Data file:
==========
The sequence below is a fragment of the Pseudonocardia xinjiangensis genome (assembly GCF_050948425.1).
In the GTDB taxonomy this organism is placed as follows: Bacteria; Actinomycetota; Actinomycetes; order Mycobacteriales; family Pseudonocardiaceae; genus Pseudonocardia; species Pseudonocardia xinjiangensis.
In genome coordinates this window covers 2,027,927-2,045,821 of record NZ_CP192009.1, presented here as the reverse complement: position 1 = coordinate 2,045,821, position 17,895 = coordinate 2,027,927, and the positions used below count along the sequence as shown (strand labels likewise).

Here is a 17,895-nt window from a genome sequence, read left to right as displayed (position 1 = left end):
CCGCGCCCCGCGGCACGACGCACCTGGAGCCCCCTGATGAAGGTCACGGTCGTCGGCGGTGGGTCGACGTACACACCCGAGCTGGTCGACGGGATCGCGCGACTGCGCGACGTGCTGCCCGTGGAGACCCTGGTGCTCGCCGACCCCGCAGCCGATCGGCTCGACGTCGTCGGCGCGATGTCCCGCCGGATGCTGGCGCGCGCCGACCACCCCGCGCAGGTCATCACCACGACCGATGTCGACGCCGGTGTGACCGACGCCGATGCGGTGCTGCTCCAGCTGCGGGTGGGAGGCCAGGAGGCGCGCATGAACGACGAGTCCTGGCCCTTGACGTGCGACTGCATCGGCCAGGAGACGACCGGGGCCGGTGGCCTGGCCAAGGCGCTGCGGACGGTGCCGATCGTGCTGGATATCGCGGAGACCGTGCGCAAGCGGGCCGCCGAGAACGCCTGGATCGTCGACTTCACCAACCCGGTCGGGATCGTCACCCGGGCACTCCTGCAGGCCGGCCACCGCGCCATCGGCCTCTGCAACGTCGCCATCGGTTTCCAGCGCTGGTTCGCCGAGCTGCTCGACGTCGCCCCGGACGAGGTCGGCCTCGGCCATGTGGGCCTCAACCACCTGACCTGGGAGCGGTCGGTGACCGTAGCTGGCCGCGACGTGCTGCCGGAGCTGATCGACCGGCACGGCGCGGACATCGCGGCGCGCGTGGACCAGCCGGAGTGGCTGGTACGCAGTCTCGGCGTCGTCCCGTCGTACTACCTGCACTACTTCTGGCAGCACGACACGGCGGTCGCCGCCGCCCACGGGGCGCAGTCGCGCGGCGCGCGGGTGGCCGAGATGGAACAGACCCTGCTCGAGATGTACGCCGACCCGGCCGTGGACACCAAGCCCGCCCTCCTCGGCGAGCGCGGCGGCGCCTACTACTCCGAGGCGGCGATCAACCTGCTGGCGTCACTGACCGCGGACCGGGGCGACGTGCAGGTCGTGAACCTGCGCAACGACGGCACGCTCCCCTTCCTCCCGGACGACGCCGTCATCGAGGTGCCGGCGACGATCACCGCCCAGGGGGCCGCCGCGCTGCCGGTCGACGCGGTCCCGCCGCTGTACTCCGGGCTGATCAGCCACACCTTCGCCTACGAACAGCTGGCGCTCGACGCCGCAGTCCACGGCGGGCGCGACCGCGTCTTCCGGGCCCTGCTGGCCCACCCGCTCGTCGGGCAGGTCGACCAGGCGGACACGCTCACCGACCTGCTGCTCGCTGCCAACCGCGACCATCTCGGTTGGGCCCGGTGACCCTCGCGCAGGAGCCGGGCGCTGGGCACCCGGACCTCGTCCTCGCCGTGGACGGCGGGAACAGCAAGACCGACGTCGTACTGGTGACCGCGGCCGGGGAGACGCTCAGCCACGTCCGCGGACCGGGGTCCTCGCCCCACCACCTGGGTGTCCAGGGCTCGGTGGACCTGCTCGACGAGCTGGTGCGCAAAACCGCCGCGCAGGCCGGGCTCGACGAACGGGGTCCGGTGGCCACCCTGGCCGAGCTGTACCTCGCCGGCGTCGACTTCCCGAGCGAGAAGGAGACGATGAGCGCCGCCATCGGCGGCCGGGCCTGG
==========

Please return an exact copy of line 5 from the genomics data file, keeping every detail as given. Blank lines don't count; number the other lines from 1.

CCGCGCCCCGCGGCACGACGCACCTGGAGCCCCCTGATGAAGGTCACGGTCGTCGGCGGTGGGTCGACGTACACACCCGAGCTGGTCGACGGGATCGCGCGACTGCGCGACGTGCTGCCCGTGGAGACCCTGGTGCTCGCCGACCCCGCAGCCGATCGGCTCGACGTCGTCGGCGCGATGTCCCGCCGGATGCTGGCGCGCGCCGACCACCCCGCGCAGGTCATCACCACGACCGATGTCGACGCCGGTGTGACCGACGCCGATGCGGTGCTGCTCCAGCTGCGGGTGGGAGGCCAGGAGGCGCGCATGAACGACGAGTCCTGGCCCTTGACGTGCGACTGCATCGGCCAGGAGACGACCGGGGCCGGTGGCCTGGCCAAGGCGCTGCGGACGGTGCCGATCGTGCTGGATATCGCGGAGACCGTGCGCAAGCGGGCCGCCGAGAACGCCTGGATCGTCGACTTCACCAACCCGGTCGGGATCGTCACCCGGGCACTCCTGCAGGCCGGCCACCGCGCCATCGGCCTCTGCAACGTCGCCATCGGTTTCCAGCGCTGGTTCGCCGAGCTGCTCGACGTCGCCCCGGACGAGGTCGGCCTCGGCCATGTGGGCCTCAACCACCTGACCTGGGAGCGGTCGGTGACCGTAGCTGGCCGCGACGTGCTGCCGGAGCTGATCGACCGGCACGGCGCGGACATCGCGGCGCGCGTGGACCAGCCGGAGTGGCTGGTACGCAGTCTCGGCGTCGTCCCGTCGTACTACCTGCACTACTTCTGGCAGCACGACACGGCGGTCGCCGCCGCCCACGGGGCGCAGTCGCGCGGCGCGCGGGTGGCCGAGATGGAACAGACCCTGCTCGAGATGTACGCCGACCCGGCCGTGGACACCAAGCCCGCCCTCCTCGGCGAGCGCGGCGGCGCCTACTACTCCGAGGCGGCGATCAACCTGCTGGCGTCACTGACCGCGGACCGGGGCGACGTGCAGGTCGTGAACCTGCGCAACGACGGCACGCTCCCCTTCCTCCCGGACGACGCCGTCATCGAGGTGCCGGCGACGATCACCGCCCAGGGGGCCGCCGCGCTGCCGGTCGACGCGGTCCCGCCGCTGTACTCCGGGCTGATCAGCCACACCTTCGCCTACGAACAGCTGGCGCTCGACGCCGCAGTCCACGGCGGGCGCGACCGCGTCTTCCGGGCCCTGCTGGCCCACCCGCTCGTCGGGCAGGTCGACCAGGCGGACACGCTCACCGACCTGCTGCTCGCTGCCAACCGCGACCATCTCGGTTGGGCCCGGTGACCCTCGCGCAGGAGCCGGGCGCTGGGCACCCGGACCTCGTCCTCGCCGTGGACGGCGGGAACAGCAAGACCGACGTCGTACTGGTGACCGCGGCCGGGGAGACGCTCAGCCACGTCCGCGGACCGGGGTCCTCGCCCCACCACCTGGGTGTCCAGGGCTCGGTGGACCTGCTCGACGAGCTGGTGCGCAAAACCGCCGCGCAGGCCGGGCTCGACGAACGGGGTCCGGTGGCCACCCTGGCCGAGCTGTACCTCGCCGGCGTCGACTTCCCGAGCGAGAAGGAGACGATGAGCGCCGCCATCGGCGGCCGGGCCTGG